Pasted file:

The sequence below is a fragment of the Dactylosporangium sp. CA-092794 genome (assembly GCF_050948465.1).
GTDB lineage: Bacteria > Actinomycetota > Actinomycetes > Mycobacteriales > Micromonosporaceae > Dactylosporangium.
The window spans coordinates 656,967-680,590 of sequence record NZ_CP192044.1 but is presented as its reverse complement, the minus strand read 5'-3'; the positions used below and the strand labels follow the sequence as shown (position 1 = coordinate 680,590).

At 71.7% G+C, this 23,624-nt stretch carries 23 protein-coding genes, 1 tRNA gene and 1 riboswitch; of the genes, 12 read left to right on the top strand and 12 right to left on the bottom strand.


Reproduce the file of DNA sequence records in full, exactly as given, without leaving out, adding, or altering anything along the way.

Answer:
The sequence below is a fragment of the Dactylosporangium sp. CA-092794 genome (assembly GCF_050948465.1).
GTDB lineage: Bacteria > Actinomycetota > Actinomycetes > Mycobacteriales > Micromonosporaceae > Dactylosporangium.
The window spans coordinates 656,967-680,590 of sequence record NZ_CP192044.1 but is presented as its reverse complement, the minus strand read 5'-3'; the positions used below and the strand labels follow the sequence as shown (position 1 = coordinate 680,590).

At 71.7% G+C, this 23,624-nt stretch carries 23 protein-coding genes, 1 tRNA gene and 1 riboswitch; of the genes, 12 read left to right on the top strand and 12 right to left on the bottom strand.